Good morning everybody! I’m taking a break from sweet things and shifting focus for just a bit. Today I’m donating to the Wounded Warrior Project, and I urge all of you to visit this site as well. I’ve put in a request for a fundraising page with a link from my blog to continue this effort, and you’ll be the first to know if it’s approved and when that is in place!! In the meantime, here are some camo cookies.
I tend to keep my blogging world and my home life so separate–except when I’m checking email with my four-year old pulling on my arm–that it seems contrary to this community we share, you and me. Cuz you and me, we’re here together.
I’m pretty sure the reason for this divide between my bloglife and real life me is because my largest story is undoubtedly my twenty-year battle with severe illness. It feels so off-putting to share talk of disease with talk of cookies and marshmallows. Surely, you don’t want to hear about intestines and morphine when you visit me for icing. I spoke a little bit about my struggles with IVF HERE, and in that post I refer to THIS article in the Journal of General Internal Medicine that I wrote several years ago that gives a snapshot of my experience with illness, hospital stays, surgeries, death scares and ICU. But through all of these health struggles, I’ve squeezed a life in there, too. Grad school, cookie decorating, shooting pool. I met and married my husband, Greg, and I even had our beautiful miracle, Maeve. But it’s this history in part that gave me a specific sensitivity to others that endure life altering attacks on their bodies.
While I’m proud of my husband for many things–his support while I wrote my book, his patience as I stay up late working and get manic and stressed and snappy, and his guidance and comfort in dealing with my struggles generally–it’s my little secret that I love telling people “He’s in the army.” (That’s Greg below, in Iraq.)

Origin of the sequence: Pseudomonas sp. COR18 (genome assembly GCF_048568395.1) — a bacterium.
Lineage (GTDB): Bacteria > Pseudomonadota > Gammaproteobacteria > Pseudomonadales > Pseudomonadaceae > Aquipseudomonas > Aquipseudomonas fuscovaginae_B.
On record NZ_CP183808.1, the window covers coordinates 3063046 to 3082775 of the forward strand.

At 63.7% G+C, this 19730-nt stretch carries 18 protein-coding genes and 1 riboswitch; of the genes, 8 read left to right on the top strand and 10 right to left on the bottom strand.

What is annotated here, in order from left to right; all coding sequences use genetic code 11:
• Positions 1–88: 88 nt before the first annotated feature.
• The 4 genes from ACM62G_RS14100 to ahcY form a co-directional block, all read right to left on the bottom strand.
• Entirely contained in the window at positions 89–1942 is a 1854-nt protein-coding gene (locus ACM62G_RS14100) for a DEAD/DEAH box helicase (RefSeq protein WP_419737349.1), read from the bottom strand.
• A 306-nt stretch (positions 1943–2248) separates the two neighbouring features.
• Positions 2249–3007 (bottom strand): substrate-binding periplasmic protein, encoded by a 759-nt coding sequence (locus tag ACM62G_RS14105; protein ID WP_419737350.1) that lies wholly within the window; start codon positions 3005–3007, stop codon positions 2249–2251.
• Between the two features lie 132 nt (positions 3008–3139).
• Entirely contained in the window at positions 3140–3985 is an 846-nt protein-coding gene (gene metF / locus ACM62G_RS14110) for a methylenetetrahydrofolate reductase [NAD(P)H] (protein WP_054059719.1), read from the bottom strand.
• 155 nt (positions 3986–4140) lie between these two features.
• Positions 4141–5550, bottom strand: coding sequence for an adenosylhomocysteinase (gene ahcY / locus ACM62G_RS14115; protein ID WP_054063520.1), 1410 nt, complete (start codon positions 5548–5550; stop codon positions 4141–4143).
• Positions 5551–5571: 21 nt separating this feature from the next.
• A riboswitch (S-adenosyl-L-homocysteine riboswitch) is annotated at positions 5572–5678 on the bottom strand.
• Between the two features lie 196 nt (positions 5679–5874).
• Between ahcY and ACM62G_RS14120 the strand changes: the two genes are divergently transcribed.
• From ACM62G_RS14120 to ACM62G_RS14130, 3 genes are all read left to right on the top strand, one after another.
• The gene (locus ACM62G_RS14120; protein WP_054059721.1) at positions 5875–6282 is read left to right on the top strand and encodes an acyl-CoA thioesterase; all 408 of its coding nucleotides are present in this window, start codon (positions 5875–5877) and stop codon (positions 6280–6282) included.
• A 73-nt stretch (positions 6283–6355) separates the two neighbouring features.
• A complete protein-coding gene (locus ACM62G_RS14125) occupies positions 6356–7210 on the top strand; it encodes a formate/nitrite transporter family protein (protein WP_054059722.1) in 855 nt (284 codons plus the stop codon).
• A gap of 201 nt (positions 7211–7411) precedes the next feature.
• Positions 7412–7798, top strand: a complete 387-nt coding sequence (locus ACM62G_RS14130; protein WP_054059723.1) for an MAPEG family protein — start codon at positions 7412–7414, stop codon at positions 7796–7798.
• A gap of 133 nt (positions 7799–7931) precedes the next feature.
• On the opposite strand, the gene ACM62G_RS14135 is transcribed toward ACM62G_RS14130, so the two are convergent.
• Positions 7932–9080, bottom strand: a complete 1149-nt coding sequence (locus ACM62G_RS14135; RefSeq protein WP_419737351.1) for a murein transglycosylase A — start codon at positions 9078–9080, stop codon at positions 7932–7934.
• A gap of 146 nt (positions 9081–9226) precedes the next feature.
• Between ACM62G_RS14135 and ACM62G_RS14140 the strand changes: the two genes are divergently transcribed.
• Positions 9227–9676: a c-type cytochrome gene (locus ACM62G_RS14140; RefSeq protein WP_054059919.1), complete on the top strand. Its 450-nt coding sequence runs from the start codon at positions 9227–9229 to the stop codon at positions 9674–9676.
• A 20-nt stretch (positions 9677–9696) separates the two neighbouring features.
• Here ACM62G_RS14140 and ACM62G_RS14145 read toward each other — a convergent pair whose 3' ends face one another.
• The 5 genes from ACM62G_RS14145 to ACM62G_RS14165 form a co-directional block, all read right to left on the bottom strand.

It awes and humbles me to consider what character it takes to join the military. My husband, many of his and our dear friends, and so many in our family, his aunts and his cousins who have stories that bring a lump to my throat but are theirs to share, have that stunning character that compels them to risk sacrificing so much: Their comfort, their own choices, their families, even potentially their lives. In our household, we’ve been extraordinarily fortunate. My husband was deployed to Iraq shortly after we were married, but before we had Maeve, and aside from brief trips to the Middle East, he’s been in the States since, including the past year when he was mobilized. I rarely spoke of this mobilization, because to have your husband gone for a year and still come home most weekends doesn’t even register as a point of concern in comparison to what so many military families endure, all for the sake of the greater good.
Having experienced my own medical trauma that left me living daily with an altered body, I can’t fathom withstanding this agony in the presence of war and to such extremes. And anything we can do to mitigate that agony should be a necessity. While I’m admittedly composed of about 90 percent emotion and quick to cry, I embarrassingly well up every time I see any person in uniform. That camouflage has a certain charisma. It speaks to so much more than a pattern, it speaks to the character of the person wearing it.
Thank you to my husband Greg, his family, our friends and every single member of the Armed Services for all you accomplish and risk every day!!
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